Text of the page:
I grew weary a long time ago of the relentless positivity imposed upon women. Count your blessings. Always look on the bright side. Be strong, be fierce, let nothing get you down. Have a survivor mentality, not a victim one. All these things are good in moderation, but too often they deny us our pain. They do not give us permission to lament. To suffer. To crawl away into the deep soil of our souls so that we may rest.
Do you know how often I've seen women having to be taught how to grieve what some awful crime has done to them? About as often as I've seen men bewildered by themselves because their grief process doesn't fit the various official stages of mourning. About as often as I've noticed the judging looks given to parents who confess they grieve not having a daughter, or an able-bodied child, or a second child, or the experience of parenthood they always dreamed about. As if grief somehow negates love.
Even if we are told there's no right way to grieve (apart from the five stages*, which are seven stages on some websites) - we still hear things like, is he marrying again so soon? and why is she not crying? When my beloved cat Bella died, I couldn't be in the same room. It was too much for me, and I had to leave her in other people's caring hands. I could not bear to see her afterwards either, and her body was buried on my behalf. That was what I needed. It tells you nothing about my love for her though - it's been twenty years and I still grieve the loss of her. When Radical Honey's cat died recently, she went through a warm and soulful process which culminated in one of the most beautiful burials I've ever heard about. Grief is normal, but it can not be normalised. It makes my heart ache when I hear people say it's okay that you're in the denial phase, or the bargaining phase. Let grief be wild and wise. And let no one give you permission for it - just do it, phaseless, beautiful, terrible, for all the wrong reasons or all the right ones.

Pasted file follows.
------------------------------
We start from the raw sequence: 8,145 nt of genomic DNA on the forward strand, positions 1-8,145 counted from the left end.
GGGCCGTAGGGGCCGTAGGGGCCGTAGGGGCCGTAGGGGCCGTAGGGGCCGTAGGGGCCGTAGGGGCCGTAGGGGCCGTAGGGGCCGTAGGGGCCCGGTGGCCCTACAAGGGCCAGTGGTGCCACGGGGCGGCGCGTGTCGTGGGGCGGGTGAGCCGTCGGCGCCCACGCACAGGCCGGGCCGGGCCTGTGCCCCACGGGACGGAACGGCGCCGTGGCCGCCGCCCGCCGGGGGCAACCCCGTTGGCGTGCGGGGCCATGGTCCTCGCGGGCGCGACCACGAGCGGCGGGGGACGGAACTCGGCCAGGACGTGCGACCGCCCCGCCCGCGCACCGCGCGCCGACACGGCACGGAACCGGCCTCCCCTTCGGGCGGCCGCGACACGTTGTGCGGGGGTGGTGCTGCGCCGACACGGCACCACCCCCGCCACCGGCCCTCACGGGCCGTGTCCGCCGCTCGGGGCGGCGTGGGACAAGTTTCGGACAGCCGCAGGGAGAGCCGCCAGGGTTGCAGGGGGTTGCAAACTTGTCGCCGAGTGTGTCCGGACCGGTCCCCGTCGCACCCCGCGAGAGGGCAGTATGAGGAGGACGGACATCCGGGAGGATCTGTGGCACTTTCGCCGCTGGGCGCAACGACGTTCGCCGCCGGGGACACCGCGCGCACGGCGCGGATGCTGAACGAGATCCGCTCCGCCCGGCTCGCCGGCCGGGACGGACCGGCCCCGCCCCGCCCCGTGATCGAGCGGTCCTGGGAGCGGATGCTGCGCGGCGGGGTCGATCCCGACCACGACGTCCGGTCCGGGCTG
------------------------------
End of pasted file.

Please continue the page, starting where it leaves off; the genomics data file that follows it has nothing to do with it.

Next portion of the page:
And fear not to weave grief-strands through your story of life and selfhood. Sorrowing for what you don't have does not negate gratitude for what you do have. It just allows you to be full-souled.
Let me tell you, I grieve that I was born in my particular country. I try to find the beauty here, the magic, but really I wish I lived elsewhere, for many reasons. Any story I tell about my home is woven through with that sorrow and longing. If I didn't allow my grief, then my telling would not be wholly true.
I will count my blessings. And I will weep.
* Elizabeth Kubler-Ross regretted that people took her description of five common experiences of grief
and made them into a framework for the grieving process,
rather than a simple recognition of what some people feel in the face of loss.